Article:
The biggest mistake this CEO ever made with his own money illustrates the danger of following a hot investing tip

Eric Dunn QuickenQuickenQuicken CEO Eric Dunn invested in oil with a dose of optimism and a push from his broker.

Soon after he graduated college, Eric Dunn, now the CEO of personal finance software company Quicken, committed the “most blatant financial mistake” of his life when he invested blindly in an oil company.

“I had my first job, I had a little bit of money to invest and my grandfather had been in the oil business in Oklahoma in the 1920s or something and sort of earned a living successfully doing that…” Dunn told Farnoosh Torabi on a recent episode of her “So Money” podcast.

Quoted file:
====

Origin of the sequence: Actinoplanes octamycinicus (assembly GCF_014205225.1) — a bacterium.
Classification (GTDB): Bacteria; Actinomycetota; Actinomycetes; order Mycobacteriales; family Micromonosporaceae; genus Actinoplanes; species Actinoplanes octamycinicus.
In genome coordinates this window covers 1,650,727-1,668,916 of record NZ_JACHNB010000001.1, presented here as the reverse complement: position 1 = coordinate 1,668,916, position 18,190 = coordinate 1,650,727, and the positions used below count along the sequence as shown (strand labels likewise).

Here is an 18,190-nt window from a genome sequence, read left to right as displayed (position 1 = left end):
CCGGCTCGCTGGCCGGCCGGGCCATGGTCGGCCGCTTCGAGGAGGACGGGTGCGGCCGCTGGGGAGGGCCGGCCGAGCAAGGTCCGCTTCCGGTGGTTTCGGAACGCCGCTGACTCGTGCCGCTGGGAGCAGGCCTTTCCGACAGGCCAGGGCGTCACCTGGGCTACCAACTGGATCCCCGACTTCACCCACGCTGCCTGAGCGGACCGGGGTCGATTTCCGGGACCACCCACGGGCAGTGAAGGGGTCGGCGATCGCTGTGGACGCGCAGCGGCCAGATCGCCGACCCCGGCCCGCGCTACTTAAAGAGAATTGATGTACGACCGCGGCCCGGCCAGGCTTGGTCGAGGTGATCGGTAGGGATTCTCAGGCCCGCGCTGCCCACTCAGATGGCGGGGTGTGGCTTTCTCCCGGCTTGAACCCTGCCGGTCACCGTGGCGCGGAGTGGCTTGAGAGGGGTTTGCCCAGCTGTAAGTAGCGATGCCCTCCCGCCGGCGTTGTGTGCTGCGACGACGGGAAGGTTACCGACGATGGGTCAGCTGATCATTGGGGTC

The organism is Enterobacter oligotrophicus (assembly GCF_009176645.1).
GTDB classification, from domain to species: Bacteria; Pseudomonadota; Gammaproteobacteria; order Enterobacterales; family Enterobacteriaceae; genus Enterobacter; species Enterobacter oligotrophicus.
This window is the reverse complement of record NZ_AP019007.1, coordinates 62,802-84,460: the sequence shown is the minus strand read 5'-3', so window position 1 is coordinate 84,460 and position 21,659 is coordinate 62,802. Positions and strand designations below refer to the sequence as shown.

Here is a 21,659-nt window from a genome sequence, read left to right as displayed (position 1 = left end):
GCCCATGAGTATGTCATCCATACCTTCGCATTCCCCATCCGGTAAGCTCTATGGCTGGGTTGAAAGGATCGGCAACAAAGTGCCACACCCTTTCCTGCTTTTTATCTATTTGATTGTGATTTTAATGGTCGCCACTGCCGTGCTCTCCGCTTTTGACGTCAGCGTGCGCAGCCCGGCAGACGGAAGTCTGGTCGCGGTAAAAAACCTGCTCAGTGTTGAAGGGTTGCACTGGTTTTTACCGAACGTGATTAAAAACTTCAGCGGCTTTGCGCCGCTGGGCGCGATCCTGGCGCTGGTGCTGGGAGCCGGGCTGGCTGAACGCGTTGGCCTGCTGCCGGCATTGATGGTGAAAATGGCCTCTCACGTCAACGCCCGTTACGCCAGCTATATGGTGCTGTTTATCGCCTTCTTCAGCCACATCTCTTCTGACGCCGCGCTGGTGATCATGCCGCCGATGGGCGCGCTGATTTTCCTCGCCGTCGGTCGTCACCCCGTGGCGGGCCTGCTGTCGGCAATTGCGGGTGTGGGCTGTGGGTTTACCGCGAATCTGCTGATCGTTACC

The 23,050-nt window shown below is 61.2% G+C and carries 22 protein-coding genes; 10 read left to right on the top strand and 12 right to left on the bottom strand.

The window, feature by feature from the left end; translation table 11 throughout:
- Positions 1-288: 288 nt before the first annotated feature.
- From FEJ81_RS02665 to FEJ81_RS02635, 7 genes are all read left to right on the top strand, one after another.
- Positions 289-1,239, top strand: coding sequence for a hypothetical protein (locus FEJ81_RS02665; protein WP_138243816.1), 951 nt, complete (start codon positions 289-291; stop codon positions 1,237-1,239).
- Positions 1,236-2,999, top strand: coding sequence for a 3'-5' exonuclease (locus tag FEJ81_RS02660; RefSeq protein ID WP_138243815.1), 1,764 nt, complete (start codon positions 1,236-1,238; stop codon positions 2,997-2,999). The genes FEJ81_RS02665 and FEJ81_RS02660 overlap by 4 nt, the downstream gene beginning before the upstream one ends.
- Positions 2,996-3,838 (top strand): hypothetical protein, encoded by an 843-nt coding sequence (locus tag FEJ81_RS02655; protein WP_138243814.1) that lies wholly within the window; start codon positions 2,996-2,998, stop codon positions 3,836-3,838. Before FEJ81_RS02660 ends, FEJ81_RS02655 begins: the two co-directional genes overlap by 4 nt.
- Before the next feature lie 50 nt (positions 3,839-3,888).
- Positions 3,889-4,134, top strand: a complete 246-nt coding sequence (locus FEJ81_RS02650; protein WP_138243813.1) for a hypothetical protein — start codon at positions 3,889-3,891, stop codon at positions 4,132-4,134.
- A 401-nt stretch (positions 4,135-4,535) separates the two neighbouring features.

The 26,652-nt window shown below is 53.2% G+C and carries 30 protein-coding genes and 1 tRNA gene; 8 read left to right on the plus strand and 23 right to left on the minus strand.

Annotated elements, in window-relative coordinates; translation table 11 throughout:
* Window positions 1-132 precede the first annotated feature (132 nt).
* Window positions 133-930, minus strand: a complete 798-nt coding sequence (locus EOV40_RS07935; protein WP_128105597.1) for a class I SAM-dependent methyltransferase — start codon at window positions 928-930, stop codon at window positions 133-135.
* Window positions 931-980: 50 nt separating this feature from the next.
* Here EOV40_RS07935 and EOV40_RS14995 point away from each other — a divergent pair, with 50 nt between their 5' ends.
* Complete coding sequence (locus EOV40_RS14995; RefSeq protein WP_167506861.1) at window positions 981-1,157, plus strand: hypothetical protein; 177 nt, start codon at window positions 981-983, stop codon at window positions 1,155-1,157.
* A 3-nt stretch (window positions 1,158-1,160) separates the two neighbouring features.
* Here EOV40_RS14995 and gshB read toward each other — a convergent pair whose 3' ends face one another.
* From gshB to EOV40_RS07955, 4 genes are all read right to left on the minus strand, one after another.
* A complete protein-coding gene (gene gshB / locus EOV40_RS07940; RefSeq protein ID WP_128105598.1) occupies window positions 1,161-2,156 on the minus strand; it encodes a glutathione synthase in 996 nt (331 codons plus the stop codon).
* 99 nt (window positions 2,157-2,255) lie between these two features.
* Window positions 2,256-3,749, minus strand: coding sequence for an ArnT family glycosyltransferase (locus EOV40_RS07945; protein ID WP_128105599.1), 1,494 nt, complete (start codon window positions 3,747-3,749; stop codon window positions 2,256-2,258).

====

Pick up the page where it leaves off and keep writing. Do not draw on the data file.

“[I] had this romantic vision of the oil business being good,” he added.

Despite preconceived notions of an industry or company, anyone looking to invest — especially first timers — would be wise to complete their due diligence, evaluating whether the business has vigilant leadership or a clear long-term prospect.

But for Dunn, a dose of optimism coupled with a push from his broker, who convinced him that the timing was right, was enough to get him to pour $5,000 into a dubious oil concern.

“I wouldn’t say it was a scam, but it was a structure built to take advantage of uninformed investors like me,” Dunn said. Though his money didn’t evaporate immediately, “it withered away and it was a completely failed investment.”

Looking back, Dunn calls the experience “good learning for me” and says he now sticks to investing in the businesses he knows best in the technology, software, and payment startup spaces.

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